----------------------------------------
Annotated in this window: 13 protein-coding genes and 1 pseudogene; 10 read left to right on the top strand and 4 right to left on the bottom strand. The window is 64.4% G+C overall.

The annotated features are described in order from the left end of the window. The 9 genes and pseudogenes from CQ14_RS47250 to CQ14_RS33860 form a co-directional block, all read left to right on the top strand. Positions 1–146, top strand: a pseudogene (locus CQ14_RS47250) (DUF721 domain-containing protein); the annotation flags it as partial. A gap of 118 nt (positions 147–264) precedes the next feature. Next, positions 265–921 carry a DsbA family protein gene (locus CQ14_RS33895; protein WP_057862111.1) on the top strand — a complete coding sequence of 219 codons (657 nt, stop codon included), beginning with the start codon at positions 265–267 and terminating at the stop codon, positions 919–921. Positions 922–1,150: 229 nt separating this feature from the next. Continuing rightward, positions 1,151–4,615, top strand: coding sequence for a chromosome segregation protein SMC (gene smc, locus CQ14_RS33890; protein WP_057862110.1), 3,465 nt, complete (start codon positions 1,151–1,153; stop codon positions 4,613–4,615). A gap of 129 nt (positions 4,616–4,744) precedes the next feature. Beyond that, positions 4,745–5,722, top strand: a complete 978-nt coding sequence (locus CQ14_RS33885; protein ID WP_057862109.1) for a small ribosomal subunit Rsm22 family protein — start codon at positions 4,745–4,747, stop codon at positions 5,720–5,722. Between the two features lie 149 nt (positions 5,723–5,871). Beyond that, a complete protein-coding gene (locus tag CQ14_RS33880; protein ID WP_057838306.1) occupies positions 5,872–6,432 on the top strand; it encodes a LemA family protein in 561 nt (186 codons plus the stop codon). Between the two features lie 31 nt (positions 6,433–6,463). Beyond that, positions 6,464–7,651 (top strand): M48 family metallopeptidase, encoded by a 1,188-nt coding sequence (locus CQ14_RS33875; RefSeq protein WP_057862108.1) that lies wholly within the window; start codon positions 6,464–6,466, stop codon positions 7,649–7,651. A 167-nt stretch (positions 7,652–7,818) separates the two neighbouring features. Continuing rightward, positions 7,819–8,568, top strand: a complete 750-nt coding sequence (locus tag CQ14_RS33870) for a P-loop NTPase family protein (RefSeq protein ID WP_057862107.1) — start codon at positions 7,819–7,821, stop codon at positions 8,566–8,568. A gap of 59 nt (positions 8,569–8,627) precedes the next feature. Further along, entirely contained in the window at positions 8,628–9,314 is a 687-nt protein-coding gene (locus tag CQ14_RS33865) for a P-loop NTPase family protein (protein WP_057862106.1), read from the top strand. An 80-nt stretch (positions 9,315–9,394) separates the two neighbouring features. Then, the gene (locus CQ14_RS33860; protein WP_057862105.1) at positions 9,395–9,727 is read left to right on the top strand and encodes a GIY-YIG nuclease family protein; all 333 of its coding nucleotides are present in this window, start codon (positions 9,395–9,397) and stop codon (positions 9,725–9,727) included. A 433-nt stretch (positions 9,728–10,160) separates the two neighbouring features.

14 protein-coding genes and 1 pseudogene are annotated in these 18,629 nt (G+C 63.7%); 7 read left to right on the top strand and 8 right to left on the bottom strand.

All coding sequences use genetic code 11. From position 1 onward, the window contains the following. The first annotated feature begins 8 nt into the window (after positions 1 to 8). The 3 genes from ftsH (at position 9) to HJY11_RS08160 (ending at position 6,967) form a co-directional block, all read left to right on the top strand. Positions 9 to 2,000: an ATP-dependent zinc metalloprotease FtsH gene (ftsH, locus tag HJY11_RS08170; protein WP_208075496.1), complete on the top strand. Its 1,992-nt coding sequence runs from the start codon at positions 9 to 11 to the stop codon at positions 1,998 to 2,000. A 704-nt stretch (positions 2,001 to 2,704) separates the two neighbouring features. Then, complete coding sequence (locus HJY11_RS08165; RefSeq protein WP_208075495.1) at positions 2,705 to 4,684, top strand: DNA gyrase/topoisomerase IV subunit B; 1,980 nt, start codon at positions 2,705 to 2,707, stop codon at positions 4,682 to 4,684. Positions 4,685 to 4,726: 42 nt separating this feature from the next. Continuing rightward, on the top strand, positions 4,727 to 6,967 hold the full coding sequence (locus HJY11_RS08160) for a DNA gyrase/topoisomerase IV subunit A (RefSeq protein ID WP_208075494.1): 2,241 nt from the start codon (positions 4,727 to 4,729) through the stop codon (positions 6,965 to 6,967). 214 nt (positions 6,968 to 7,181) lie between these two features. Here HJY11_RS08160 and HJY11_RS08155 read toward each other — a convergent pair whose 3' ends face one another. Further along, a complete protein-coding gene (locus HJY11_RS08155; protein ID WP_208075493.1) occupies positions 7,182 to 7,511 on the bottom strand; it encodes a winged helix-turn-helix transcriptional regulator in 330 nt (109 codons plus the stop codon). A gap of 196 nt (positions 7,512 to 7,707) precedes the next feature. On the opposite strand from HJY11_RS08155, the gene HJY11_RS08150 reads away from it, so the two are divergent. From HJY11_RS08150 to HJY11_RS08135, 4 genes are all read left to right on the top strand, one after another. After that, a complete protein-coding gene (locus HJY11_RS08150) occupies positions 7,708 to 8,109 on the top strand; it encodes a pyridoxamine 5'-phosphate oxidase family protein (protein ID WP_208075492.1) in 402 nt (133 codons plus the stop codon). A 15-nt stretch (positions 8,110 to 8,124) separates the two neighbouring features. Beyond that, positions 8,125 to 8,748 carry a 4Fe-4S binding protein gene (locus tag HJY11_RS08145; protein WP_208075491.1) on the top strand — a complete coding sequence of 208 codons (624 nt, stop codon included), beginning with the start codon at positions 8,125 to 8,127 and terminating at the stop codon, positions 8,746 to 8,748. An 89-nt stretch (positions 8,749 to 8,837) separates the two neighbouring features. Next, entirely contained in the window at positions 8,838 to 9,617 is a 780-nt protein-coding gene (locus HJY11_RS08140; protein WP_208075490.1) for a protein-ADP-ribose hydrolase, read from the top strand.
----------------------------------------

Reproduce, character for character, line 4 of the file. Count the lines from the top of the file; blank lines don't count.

All coding sequences use genetic code 11. From position 1 onward, the window contains the following. The first annotated feature begins 8 nt into the window (after positions 1 to 8). The 3 genes from ftsH (at position 9) to HJY11_RS08160 (ending at position 6,967) form a co-directional block, all read left to right on the top strand. Positions 9 to 2,000: an ATP-dependent zinc metalloprotease FtsH gene (ftsH, locus tag HJY11_RS08170; protein WP_208075496.1), complete on the top strand. Its 1,992-nt coding sequence runs from the start codon at positions 9 to 11 to the stop codon at positions 1,998 to 2,000. A 704-nt stretch (positions 2,001 to 2,704) separates the two neighbouring features. Then, complete coding sequence (locus HJY11_RS08165; RefSeq protein WP_208075495.1) at positions 2,705 to 4,684, top strand: DNA gyrase/topoisomerase IV subunit B; 1,980 nt, start codon at positions 2,705 to 2,707, stop codon at positions 4,682 to 4,684. Positions 4,685 to 4,726: 42 nt separating this feature from the next. Continuing rightward, on the top strand, positions 4,727 to 6,967 hold the full coding sequence (locus HJY11_RS08160) for a DNA gyrase/topoisomerase IV subunit A (RefSeq protein ID WP_208075494.1): 2,241 nt from the start codon (positions 4,727 to 4,729) through the stop codon (positions 6,965 to 6,967). 214 nt (positions 6,968 to 7,181) lie between these two features. Here HJY11_RS08160 and HJY11_RS08155 read toward each other — a convergent pair whose 3' ends face one another. Further along, a complete protein-coding gene (locus HJY11_RS08155; protein ID WP_208075493.1) occupies positions 7,182 to 7,511 on the bottom strand; it encodes a winged helix-turn-helix transcriptional regulator in 330 nt (109 codons plus the stop codon). A gap of 196 nt (positions 7,512 to 7,707) precedes the next feature. On the opposite strand from HJY11_RS08155, the gene HJY11_RS08150 reads away from it, so the two are divergent. From HJY11_RS08150 to HJY11_RS08135, 4 genes are all read left to right on the top strand, one after another. After that, a complete protein-coding gene (locus HJY11_RS08150) occupies positions 7,708 to 8,109 on the top strand; it encodes a pyridoxamine 5'-phosphate oxidase family protein (protein ID WP_208075492.1) in 402 nt (133 codons plus the stop codon). A 15-nt stretch (positions 8,110 to 8,124) separates the two neighbouring features. Beyond that, positions 8,125 to 8,748 carry a 4Fe-4S binding protein gene (locus tag HJY11_RS08145; protein WP_208075491.1) on the top strand — a complete coding sequence of 208 codons (624 nt, stop codon included), beginning with the start codon at positions 8,125 to 8,127 and terminating at the stop codon, positions 8,746 to 8,748. An 89-nt stretch (positions 8,749 to 8,837) separates the two neighbouring features. Next, entirely contained in the window at positions 8,838 to 9,617 is a 780-nt protein-coding gene (locus HJY11_RS08140; protein WP_208075490.1) for a protein-ADP-ribose hydrolase, read from the top strand.